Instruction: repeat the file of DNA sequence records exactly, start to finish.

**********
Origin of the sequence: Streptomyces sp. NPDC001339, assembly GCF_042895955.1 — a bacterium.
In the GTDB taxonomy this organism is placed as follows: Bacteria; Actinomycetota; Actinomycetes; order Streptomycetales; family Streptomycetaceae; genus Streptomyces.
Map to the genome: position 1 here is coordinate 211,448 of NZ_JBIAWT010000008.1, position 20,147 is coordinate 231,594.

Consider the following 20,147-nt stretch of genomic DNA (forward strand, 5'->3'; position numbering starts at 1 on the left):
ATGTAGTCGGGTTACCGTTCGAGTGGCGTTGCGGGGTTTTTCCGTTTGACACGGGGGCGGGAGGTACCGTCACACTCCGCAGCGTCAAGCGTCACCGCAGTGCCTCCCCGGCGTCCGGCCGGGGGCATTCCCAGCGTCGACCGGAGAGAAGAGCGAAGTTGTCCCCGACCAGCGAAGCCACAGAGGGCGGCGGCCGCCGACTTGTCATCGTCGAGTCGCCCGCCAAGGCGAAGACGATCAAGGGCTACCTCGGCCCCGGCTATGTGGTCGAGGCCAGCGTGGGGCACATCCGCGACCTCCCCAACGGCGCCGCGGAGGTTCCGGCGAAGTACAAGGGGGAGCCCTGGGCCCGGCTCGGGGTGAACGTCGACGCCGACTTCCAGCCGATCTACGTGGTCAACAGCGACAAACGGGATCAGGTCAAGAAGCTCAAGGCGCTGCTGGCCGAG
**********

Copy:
Origin of the sequence: Streptomyces sp. NPDC001339, assembly GCF_042895955.1 — a bacterium.
In the GTDB taxonomy this organism is placed as follows: Bacteria; Actinomycetota; Actinomycetes; order Streptomycetales; family Streptomycetaceae; genus Streptomyces.
Map to the genome: position 1 here is coordinate 211,448 of NZ_JBIAWT010000008.1, position 20,147 is coordinate 231,594.

Consider the following 20,147-nt stretch of genomic DNA (forward strand, 5'->3'; position numbering starts at 1 on the left):
ATGTAGTCGGGTTACCGTTCGAGTGGCGTTGCGGGGTTTTTCCGTTTGACACGGGGGCGGGAGGTACCGTCACACTCCGCAGCGTCAAGCGTCACCGCAGTGCCTCCCCGGCGTCCGGCCGGGGGCATTCCCAGCGTCGACCGGAGAGAAGAGCGAAGTTGTCCCCGACCAGCGAAGCCACAGAGGGCGGCGGCCGCCGACTTGTCATCGTCGAGTCGCCCGCCAAGGCGAAGACGATCAAGGGCTACCTCGGCCCCGGCTATGTGGTCGAGGCCAGCGTGGGGCACATCCGCGACCTCCCCAACGGCGCCGCGGAGGTTCCGGCGAAGTACAAGGGGGAGCCCTGGGCCCGGCTCGGGGTGAACGTCGACGCCGACTTCCAGCCGATCTACGTGGTCAACAGCGACAAACGGGATCAGGTCAAGAAGCTCAAGGCGCTGCTGGCCGAG